Our suggestion: If you have your heart set on going to college to study marketing, opt for a seriously good technical writing school or a highly technical program which emphasizes data and programming skills.

Technical skills to elevate your marketing education:

  • Scripting (Python, Bash, etc)
  • SQL (data analytics)
  • Advanced excel
  • Javascript
  • CMS management (WordPress, Drupal, Django)
  • UI/UX design

Is a marketing degree still valuable to employers?

A marketing degree is sort of valuable, but mostly not. Look, I’m not beating up on marketing majors—it’s a fine degree. But if you’ve been in marketing and business departments, you’ll quickly learn that your education is far from job-ready.

Sure, you get some marketing “know how”, but the truth is you’ll soon find out that the marketing textbooks you read were ancient and you should have been spending 75% of your time in the computer science department learning data analytics.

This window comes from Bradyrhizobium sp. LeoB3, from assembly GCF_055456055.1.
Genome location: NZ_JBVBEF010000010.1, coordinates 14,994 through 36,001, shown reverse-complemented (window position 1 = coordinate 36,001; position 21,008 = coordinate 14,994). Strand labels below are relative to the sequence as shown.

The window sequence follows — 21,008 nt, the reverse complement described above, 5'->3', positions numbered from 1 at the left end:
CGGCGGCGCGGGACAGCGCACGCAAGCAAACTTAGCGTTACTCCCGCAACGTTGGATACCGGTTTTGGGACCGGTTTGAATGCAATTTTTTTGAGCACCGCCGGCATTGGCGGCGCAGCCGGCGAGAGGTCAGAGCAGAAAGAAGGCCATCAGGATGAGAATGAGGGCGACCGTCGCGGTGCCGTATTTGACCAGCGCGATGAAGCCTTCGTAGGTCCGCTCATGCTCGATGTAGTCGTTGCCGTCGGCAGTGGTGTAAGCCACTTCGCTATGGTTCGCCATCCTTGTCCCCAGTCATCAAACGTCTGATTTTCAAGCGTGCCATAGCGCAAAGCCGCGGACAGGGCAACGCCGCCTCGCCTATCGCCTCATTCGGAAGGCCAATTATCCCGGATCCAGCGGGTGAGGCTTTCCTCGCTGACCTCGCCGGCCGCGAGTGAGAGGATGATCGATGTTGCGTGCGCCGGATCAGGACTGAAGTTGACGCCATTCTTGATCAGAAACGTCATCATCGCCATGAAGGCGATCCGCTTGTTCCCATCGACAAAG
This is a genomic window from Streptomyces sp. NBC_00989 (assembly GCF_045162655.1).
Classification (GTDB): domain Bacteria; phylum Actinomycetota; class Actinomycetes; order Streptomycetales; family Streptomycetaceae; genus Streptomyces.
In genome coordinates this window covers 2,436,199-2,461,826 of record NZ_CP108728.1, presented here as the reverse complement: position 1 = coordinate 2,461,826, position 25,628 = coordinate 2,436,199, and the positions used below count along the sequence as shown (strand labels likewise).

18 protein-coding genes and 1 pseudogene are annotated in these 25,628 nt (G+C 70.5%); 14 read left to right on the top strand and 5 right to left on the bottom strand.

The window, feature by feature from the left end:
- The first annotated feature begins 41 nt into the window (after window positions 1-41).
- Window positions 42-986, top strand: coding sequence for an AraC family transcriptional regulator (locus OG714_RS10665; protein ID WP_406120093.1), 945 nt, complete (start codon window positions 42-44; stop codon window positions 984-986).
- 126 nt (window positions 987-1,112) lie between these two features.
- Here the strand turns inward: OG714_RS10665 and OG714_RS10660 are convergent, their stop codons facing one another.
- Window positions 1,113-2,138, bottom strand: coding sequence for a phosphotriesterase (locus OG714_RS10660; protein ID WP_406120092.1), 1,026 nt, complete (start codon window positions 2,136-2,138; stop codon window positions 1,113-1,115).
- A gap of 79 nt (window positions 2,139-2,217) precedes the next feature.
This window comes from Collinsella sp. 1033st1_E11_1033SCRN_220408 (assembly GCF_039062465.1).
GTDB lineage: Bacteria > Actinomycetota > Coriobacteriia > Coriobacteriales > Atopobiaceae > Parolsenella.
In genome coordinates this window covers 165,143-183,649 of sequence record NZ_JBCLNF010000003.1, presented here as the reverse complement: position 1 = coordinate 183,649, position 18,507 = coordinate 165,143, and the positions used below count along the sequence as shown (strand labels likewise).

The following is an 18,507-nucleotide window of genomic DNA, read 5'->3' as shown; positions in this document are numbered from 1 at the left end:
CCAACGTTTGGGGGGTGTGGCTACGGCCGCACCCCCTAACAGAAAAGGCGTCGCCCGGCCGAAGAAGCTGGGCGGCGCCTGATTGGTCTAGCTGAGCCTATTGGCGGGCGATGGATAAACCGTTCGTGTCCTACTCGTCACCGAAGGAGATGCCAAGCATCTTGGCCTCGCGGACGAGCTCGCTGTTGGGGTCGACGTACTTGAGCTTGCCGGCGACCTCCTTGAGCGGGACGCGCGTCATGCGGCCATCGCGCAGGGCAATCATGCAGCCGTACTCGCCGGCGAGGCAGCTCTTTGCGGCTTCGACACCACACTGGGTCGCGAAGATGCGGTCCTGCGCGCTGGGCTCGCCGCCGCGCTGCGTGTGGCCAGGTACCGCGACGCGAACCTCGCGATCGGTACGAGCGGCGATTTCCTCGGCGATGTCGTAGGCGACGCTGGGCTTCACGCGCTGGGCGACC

That’s right, marketing is digital baby, get used to it. 20 years ago you could get away with having a decent marketing degree for a solid in-state school and land a sort-of marketing job. You weren’t really doing marketing work, but they called it marketing. And life was good.

If you were lucky you might have helped in the content creation of billboards, radio, internet banners, commercials, and simple blogs. But even then, you probably weren’t doing the marketing—as a newbie.

Fast forward to today and the world of marketing and the world of analytics are merging. Some call it “digital marketing,” but we’ll just call it marketing because that’s what the field has become. Data scientists are taking marketing positions and basic college marketing majors with no technical backgrounds aren’t getting hired.